Dataset

Temporal variation in seismicity of the Southwest Seismic Zone, Western Australia: implications for earthquake risk assessment

Geoscience Australia
Michael-Leiba, M.O. (Author)
Viewed: [[ro.stat.viewed]] Cited: [[ro.stat.cited]] Accessed: [[ro.stat.accessed]]
ctx_ver=Z39.88-2004&rft_val_fmt=info%3Aofi%2Ffmt%3Akev%3Amtx%3Adc&rfr_id=info%3Asid%2FANDS&rft_id=http://pid.geoscience.gov.au/dataset/ga/81211&rft.title=Temporal variation in seismicity of the Southwest Seismic Zone, Western Australia: implications for earthquake risk assessment&rft.identifier=http://pid.geoscience.gov.au/dataset/ga/81211&rft.publisher=Bureau of Mineral Resources, Geology and Geophysics&rft.description=In the area 30-33°S, 116-118°E of the Southwest Seismic Zone of Western Australia, ML -4.0 earthquakes for the period 1960-1983 do not fit a Poisson model. However, when foreshocks and aftershocks are excluded, the hypothesis of a Poisson distribution cannot be rejected for the resulting series of main shocks. A similar result holds for the subset of ML -5.0 events for the period 1949- 1983. Consequently, when earthquake risk is being assessed by methods that assume a Poisson distribution, foreshocks and aftershocks should be excluded . However, the consequent apparent reduction of risk caused by removing these potentially damaging earthquakes should be pointed out. Although records of seismicity are probably incomplete for the early part of this century, there appears to have been an increase in numbers of ML -4.0 events, starting around 1949. Although, the data are too uncertain to test the increase in the ML -4.0 main shocks statistically, there has been an approximate five-fold increase in the mean yearly number of ML -4.5 main shocks during the period 1949 to 1983, compared with the period 1923 to 1948. This is clearly larger than would be expected from a Poisson process. Consequently, the apparent increase in the number of ML -4.0 events is probably also real and not an artefact of a Poisson process. Also, there were no ML -5.0 events during the period 1923 to 1948, and the only two ML -6.0 earthquakes this century took place in 1968 and 1979. This increase in seismicity since the late 1940s should be taken into account in the interpretation of earthquake risk calculations.Unknown&rft.creator=Michael-Leiba, M.O. &rft.date=1987&rft.coverage=northlimit=-27.6; southlimit=-33.55; westlimit=115.1; eastLimit=120.37; projection=GDA94&rft.coverage=northlimit=-27.6; southlimit=-33.55; westlimit=115.1; eastLimit=120.37; projection=GDA94&rft_rights=Creative Commons Attribution 4.0 International Licence http://creativecommons.org/licenses/by/4.0&rft_subject=Geoscientific Information &rft_subject=Ga Publication&rft_subject=Journal&rft_subject=Wa&rft_subject=Earth Sciences&rft_subject=Published_External&rft.type=dataset&rft.language=English Access the data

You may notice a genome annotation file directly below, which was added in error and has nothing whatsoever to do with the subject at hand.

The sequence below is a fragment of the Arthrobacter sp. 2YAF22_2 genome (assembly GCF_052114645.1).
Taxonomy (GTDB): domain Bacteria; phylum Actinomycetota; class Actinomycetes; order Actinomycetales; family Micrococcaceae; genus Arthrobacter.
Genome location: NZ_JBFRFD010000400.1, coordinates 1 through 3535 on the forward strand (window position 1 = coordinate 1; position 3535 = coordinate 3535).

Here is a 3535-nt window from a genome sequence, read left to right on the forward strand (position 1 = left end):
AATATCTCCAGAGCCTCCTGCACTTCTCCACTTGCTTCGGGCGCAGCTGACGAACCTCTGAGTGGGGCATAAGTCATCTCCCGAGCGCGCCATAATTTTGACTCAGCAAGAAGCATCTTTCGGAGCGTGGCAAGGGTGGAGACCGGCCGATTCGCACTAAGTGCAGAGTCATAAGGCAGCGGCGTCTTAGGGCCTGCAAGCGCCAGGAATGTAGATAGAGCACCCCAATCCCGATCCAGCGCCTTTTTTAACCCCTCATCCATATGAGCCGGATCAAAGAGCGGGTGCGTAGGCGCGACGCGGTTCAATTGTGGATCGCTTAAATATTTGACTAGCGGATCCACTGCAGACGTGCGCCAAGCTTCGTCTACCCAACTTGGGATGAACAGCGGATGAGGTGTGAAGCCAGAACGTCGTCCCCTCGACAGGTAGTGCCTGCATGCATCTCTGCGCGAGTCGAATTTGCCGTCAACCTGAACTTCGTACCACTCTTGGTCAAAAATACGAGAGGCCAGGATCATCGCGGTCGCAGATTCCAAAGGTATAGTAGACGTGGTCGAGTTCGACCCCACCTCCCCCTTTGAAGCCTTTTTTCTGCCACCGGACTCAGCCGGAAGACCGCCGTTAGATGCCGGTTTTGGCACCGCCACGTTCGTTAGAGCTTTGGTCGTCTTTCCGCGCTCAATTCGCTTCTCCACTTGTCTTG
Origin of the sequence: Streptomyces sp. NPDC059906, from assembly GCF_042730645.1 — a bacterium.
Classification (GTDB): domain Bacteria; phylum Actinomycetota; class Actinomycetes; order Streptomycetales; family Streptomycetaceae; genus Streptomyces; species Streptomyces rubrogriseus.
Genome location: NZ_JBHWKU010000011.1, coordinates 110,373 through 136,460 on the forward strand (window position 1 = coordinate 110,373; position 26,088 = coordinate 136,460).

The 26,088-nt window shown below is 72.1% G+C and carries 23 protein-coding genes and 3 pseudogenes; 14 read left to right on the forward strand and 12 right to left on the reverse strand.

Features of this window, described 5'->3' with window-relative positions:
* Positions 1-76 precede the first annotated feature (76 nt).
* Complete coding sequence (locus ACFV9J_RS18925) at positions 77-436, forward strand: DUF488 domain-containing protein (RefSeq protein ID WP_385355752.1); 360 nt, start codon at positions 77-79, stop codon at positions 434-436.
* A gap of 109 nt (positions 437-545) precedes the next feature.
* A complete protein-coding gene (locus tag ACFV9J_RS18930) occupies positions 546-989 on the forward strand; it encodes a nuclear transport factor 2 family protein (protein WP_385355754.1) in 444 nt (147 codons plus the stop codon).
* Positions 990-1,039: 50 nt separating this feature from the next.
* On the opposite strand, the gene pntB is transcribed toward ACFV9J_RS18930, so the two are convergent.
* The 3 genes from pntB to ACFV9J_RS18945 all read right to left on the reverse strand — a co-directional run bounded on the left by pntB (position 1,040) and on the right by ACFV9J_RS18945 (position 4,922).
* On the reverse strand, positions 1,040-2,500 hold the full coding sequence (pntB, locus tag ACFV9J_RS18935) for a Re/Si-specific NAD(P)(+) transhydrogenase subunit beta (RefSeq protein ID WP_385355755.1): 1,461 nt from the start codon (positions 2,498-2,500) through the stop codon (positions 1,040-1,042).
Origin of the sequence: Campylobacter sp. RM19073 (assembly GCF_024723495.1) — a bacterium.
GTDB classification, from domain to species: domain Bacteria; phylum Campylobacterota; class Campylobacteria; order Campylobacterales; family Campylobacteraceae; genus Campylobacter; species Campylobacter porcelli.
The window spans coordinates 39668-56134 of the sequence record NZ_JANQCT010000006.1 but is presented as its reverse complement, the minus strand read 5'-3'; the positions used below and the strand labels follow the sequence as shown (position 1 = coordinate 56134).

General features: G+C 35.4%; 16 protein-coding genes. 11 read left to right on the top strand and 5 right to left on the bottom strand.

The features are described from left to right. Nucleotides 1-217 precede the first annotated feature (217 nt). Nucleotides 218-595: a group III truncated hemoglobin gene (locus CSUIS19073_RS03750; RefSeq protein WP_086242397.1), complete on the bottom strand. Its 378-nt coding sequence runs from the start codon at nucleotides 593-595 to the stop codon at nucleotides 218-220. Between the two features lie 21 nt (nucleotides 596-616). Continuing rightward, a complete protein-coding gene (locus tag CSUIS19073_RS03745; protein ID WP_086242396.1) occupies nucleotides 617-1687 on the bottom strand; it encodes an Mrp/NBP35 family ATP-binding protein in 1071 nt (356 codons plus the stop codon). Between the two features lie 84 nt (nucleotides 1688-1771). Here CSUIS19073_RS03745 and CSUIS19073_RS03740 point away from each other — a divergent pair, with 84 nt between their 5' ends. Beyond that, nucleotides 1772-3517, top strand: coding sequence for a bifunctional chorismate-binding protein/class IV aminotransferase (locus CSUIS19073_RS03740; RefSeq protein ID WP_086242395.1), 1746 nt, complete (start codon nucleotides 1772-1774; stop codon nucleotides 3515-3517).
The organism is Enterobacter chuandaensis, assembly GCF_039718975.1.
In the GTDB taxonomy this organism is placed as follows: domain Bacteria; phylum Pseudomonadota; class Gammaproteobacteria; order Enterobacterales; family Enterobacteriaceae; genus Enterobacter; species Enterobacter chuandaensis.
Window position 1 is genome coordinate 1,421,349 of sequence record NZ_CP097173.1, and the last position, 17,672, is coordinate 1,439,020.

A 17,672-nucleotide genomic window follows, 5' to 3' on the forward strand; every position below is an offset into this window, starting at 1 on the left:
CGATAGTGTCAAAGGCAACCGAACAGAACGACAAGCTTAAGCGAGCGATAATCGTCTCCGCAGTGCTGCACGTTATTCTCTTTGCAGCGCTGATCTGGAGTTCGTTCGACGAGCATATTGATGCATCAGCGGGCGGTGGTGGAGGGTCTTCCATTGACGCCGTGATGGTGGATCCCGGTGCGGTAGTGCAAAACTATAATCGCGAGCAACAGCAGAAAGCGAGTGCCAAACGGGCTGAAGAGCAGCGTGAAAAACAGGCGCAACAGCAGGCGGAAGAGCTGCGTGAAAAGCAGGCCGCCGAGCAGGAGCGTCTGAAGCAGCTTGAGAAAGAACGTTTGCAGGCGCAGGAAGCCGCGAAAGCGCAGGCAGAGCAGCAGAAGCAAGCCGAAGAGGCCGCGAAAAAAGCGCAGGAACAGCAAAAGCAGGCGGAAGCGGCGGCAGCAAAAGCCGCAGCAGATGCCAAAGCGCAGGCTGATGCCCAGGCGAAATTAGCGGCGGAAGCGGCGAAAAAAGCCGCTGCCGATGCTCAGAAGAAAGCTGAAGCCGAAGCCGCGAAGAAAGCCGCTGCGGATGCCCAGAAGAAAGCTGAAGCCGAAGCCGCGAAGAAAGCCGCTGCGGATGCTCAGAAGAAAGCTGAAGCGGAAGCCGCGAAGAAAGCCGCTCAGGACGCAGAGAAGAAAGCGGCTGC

Licence & Rights:

Open Licence view details
CC-BY

Creative Commons Attribution 4.0 International Licence
http://creativecommons.org/licenses/by/4.0

Access:

Open

Brief description

In the area 30-33°S, 116-118°E of the Southwest Seismic Zone of Western Australia, ML -4.0 earthquakes for the period 1960-1983 do not fit a Poisson model. However, when foreshocks and aftershocks are excluded, the hypothesis of a Poisson distribution cannot be rejected for the resulting series of main shocks. A similar result holds for the subset of ML -5.0 events for the period 1949- 1983. Consequently, when earthquake risk is being assessed by methods that assume a Poisson distribution, foreshocks and aftershocks should be excluded . However, the consequent apparent reduction of risk caused by removing these potentially damaging earthquakes should be pointed out. Although records of seismicity are probably incomplete for the early part of this century, there appears to have been an increase in numbers of ML -4.0 events, starting around 1949. Although, the data are too uncertain to test the increase in the ML -4.0 main shocks statistically, there has been an approximate five-fold increase in the mean yearly number of ML -4.5 main shocks during the period 1949 to 1983, compared with the period 1923 to 1948. This is clearly larger than would be expected from a Poisson process. Consequently, the apparent increase in the number of ML -4.0 events is probably also real and not an artefact of a Poisson process. Also, there were no ML -5.0 events during the period 1923 to 1948, and the only two ML -6.0 earthquakes this century took place in 1968 and 1979. This increase in seismicity since the late 1940s should be taken into account in the interpretation of earthquake risk calculations.

Lineage

Unknown

Issued: 1987

Click to explore relationships graph

120.37,-27.6 120.37,-33.55 115.1,-33.55 115.1,-27.6 120.37,-27.6

117.735,-30.575

text: northlimit=-27.6; southlimit=-33.55; westlimit=115.1; eastLimit=120.37; projection=GDA94

Subjects

User Contributed Tags    

Login to tag this record with meaningful keywords to make it easier to discover

Identifiers